In a year that has seen some of the biggest names in NASCAR walk away from the sport, we’ve also seen some join with new teams.
Kasey Kahne is one of the drivers that will be getting a new ride for 2018, and he’ll be doing so with Leavine Family Racing. Kahne had been with Hendrick Motorsports since 2012, winning six races during his tenure with the team. He had his best finish (4th) in the Cup Series during his first year at HM, but didn’t place higher than 12th in any other season with the team.
He’s looking to have a fresh start with the single-car team and although he’s ready to get going in 2018, he didn’t quite want 2017 to end.
“Truthfully, I was fine if the season kept going a little longer,” Kahne told NASCAR.com. “I enjoy a lot of the guys on my team, a lot of the people at Hendrick so I was having fun working with those guys.
“You always want better performance, but we had that at times,” added Kahne. “So it was an all-right ending and a lot of good friends there that will carry on as we start something new.”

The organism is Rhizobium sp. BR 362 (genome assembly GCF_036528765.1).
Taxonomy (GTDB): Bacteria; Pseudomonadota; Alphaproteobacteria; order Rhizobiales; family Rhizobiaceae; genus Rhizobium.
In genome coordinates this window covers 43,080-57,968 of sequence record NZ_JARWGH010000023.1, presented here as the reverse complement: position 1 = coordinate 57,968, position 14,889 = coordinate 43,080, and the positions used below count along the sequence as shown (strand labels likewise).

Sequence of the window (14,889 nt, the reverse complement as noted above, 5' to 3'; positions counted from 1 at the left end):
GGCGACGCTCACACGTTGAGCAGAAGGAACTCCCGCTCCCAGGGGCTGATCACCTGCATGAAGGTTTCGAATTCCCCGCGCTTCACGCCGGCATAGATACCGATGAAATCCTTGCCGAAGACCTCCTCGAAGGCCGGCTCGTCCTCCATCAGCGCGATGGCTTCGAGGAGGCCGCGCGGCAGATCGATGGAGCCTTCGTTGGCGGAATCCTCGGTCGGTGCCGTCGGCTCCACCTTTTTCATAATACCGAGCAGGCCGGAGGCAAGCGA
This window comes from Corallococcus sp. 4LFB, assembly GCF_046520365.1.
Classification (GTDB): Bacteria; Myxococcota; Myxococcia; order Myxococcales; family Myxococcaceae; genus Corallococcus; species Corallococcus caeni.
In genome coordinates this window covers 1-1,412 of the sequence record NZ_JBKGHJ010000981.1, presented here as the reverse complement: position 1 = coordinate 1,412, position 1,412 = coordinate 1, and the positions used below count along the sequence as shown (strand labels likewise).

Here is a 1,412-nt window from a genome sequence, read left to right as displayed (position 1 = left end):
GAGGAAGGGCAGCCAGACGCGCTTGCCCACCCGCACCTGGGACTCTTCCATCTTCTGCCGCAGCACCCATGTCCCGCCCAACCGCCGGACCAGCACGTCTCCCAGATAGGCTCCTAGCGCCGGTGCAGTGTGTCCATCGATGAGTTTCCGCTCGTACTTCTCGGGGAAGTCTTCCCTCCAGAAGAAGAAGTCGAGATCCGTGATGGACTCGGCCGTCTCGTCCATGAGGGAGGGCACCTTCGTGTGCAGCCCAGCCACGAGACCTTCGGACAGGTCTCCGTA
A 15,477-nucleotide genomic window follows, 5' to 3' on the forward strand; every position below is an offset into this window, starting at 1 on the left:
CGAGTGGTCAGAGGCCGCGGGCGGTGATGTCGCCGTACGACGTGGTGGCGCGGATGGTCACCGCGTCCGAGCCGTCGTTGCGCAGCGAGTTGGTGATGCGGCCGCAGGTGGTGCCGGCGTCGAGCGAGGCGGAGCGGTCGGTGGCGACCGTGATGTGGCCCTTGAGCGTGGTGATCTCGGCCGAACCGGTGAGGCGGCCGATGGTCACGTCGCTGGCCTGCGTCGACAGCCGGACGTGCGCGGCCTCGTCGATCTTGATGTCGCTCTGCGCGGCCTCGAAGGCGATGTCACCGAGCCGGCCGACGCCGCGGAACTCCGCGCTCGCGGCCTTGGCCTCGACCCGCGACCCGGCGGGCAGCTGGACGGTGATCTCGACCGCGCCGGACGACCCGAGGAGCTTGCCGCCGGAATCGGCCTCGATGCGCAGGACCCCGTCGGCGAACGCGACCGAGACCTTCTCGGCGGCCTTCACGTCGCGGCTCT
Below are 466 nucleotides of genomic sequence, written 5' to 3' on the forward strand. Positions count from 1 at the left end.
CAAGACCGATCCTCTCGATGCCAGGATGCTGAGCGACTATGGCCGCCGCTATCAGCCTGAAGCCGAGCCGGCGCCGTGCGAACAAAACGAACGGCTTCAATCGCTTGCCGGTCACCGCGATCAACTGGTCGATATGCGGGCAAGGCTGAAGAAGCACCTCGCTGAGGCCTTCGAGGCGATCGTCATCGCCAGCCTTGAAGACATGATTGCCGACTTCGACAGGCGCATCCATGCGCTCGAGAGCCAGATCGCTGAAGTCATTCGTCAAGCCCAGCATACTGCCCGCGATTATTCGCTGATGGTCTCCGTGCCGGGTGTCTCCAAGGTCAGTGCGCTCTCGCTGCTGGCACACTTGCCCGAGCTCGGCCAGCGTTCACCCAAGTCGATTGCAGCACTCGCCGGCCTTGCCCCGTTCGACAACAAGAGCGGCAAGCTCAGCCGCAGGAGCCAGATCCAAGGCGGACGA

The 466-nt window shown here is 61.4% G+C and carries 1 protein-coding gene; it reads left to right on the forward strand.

He finished out his career with Hendrick Motorsports with a playoff appearance, but failed to make it out of the Round of 16. While he did manage a few top-10 finishes down the stretch, they were after he’d been eliminated from contention. Kahne’s lone win came at the Brickyard 400 and was his first win in the Cup Series since 2014.
As Kahne prepares for 2018 in the No. 95 Chevrolet Camaro ZL1, he’s already met his new team and checked out the facilities.
“This week I went over there, once we start getting seats and things I?ll be over more and more involved, making sure everything is how I want it,” Kahne said. “I?m already starting to learn the people, learn the names and start making some relationships.”
While beginning to prepare for 2018, Kahne will be enjoying the downtime of the off-season, he’s also looking forward to spending some quality time with his son, Tanner.
“I?m going to do Chili Bowl and look forward to the holidays with Tanner, go to the beach and watch him learn the holidays a bit,” Kahne said. “It will be fun.”